“Zany.” “Madcap.” Hackneyed as those words have become, they’re nonetheless appropriate to describe David Lindsay-Abaire’s 1997 play, A Devil Inside, which is something like Curb Your Enthusiasm meets South Park. The play is currently being presented by the fledgling but gifted Wide Eyed Productions Company. When a script is zany and madcap, even one from a playwright as contemporary and talented as Lindsay-Abaire, it runs the risk of wearing out its audience once they’ve gotten the joke. I’m glad to report that Wide Eyed Productions not only keeps the audience interested throughout the script’s accrued silliness, but the actors appear to be having a genuinely good time doing so.
A Devil Inside is a dark comedy, ultimately pointless, yet fun, filled with characters who make the term “dysfunctional” banal. The plot centers around Gene Slater (Sage Seals), a 21-year old skateboarder whose mother, after several attempts, finally cajoles him into “becoming a man” by avenging what she believes was the murder of his 416-pound father 14 years earlier in the Poconos. The father, having read that he could walk off several pounds per day, had decided to just keep walking until he reached his ideal weight. All that remains of him are his feet, which Mrs. Slater (Kristin Skye Hoffmann), an East Village laundromat owner, has dutifully preserved in a formaldehyde-filled jar.
The cluttered set maximizes the stage area by making itself an interesting jumble of functionality. The action jumps back and forth from the laundromat to an appliance repair shop, so one side of the set features washing machines and the other side is a workbench. The rest of the clever set features a projection screen (showing the inside of a subway car and a bar) for train and tavern scenes. Because, in addition to feet, devils and guns are prominent in the play, what little wall space is left of the set features sketches of devils and a man pointing a gun.
Among the cast standouts is Andrew Harriss as Carl Raymonds. Mr. Harriss reminds me of a particularly deranged Chris Elliott. Carl is a professor of Russian literature, obsessed with Dostoyevsky and with his wife, Lily (Lauren Bahlman), a rock climber whom Carl believes has perished in the Poconos. Lily, having lost a foot in the climb (yes, feet are a huge deal in this play), is actually hiding out in Brad Bradford’s appliance repair shop in the East Village. Carl has coincidentally passed by the shop and has seen Brad, such a “dull” individual that Carl becomes compelled to kill him in Dostoyevskian fashion—that is, for no apparent reason. Carl doesn’t recall that Brad was once a student of his or that Brad had a major crush on him.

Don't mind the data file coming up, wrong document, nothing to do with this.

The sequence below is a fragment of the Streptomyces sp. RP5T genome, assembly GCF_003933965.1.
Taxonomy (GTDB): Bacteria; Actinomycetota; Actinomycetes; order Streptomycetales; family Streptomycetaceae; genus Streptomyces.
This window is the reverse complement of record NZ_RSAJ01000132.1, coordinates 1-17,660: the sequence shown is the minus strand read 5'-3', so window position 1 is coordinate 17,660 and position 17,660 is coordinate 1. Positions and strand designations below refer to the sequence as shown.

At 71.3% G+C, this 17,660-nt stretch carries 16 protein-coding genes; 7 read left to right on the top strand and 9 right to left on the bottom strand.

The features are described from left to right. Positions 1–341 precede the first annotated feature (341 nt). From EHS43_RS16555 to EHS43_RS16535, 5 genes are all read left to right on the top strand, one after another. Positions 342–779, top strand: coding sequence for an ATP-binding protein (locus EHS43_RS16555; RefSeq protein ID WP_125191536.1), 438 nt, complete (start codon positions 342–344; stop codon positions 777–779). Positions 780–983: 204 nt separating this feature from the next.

Mr. Harriss commands the wacky role of the alcoholic Carl — preoccupied, ranting hysterically and, with a shrug of his shoulders or a grunt, dismissing the advances of the lovelorn Caitlin Boyd (Liz White), a current student who happens to be crushing on him. Harriss stomps around the small stage much like...well, like an insane professor. I actually averted my eyes when he looked my way, concerned that he might ask me a question.
Jake Paque is often hilarious as the brain-injured Brad, who has been whacked over the head by Gene’s flying skateboard after a tragic accident that, as you have probably guessed, coincidentally involved most of the other characters. Brad believes that a devil from a piece of wallpaper has chewed its way through his eye.
Ms. Hoffmann turns in a solid tongue-in-cheek performance as Mrs. Slater, who wears relics of her star-crossed family’s catastrophes (among them, Gene’s skateboard and her brother’s torn baby blanket — the only thing that remained after he was eaten by dogs) on a sash. And Ms. White is thoroughly convincing as the young Caitlin, so hopelessly infatuated with Carl that she unscrupulously helps him attempt to kill Brad.
The plot of A Devil Inside contains more improbable coincidences and relationships than even Larry David could think up. It’s a challenging play for director Justin Ness’ New York debut, but he and a young cast of up-and-comers meet the challenge joyfully, embracing the play’s ridiculousness and upping the ante. It’s best to sit back, suspend your considerable disbelief, and simply let the actors entertain you, because that’s what this troupe does best.